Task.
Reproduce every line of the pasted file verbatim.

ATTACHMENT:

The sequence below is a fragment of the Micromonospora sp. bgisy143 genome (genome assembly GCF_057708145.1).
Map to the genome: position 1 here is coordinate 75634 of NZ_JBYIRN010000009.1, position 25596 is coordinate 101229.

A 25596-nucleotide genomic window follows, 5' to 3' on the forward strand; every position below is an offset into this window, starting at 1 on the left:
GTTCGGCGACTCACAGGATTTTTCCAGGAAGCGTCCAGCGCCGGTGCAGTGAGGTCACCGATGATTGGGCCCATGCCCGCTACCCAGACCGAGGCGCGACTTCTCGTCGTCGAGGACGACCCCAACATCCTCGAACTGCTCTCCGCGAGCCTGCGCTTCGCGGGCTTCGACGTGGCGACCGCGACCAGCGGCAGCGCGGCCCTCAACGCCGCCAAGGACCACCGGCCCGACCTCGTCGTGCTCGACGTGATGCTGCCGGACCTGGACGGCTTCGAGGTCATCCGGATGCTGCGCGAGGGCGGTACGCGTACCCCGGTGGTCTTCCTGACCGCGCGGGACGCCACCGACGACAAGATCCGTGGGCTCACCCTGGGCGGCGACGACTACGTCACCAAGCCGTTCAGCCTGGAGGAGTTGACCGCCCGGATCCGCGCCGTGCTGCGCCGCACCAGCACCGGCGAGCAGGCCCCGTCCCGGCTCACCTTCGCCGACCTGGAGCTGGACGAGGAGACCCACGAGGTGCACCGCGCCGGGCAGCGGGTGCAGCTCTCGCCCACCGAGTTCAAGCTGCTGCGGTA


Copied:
The sequence below is a fragment of the Micromonospora sp. bgisy143 genome (genome assembly GCF_057708145.1).
Map to the genome: position 1 here is coordinate 75634 of NZ_JBYIRN010000009.1, position 25596 is coordinate 101229.

A 25596-nucleotide genomic window follows, 5' to 3' on the forward strand; every position below is an offset into this window, starting at 1 on the left:
GTTCGGCGACTCACAGGATTTTTCCAGGAAGCGTCCAGCGCCGGTGCAGTGAGGTCACCGATGATTGGGCCCATGCCCGCTACCCAGACCGAGGCGCGACTTCTCGTCGTCGAGGACGACCCCAACATCCTCGAACTGCTCTCCGCGAGCCTGCGCTTCGCGGGCTTCGACGTGGCGACCGCGACCAGCGGCAGCGCGGCCCTCAACGCCGCCAAGGACCACCGGCCCGACCTCGTCGTGCTCGACGTGATGCTGCCGGACCTGGACGGCTTCGAGGTCATCCGGATGCTGCGCGAGGGCGGTACGCGTACCCCGGTGGTCTTCCTGACCGCGCGGGACGCCACCGACGACAAGATCCGTGGGCTCACCCTGGGCGGCGACGACTACGTCACCAAGCCGTTCAGCCTGGAGGAGTTGACCGCCCGGATCCGCGCCGTGCTGCGCCGCACCAGCACCGGCGAGCAGGCCCCGTCCCGGCTCACCTTCGCCGACCTGGAGCTGGACGAGGAGACCCACGAGGTGCACCGCGCCGGGCAGCGGGTGCAGCTCTCGCCCACCGAGTTCAAGCTGCTGCGGTA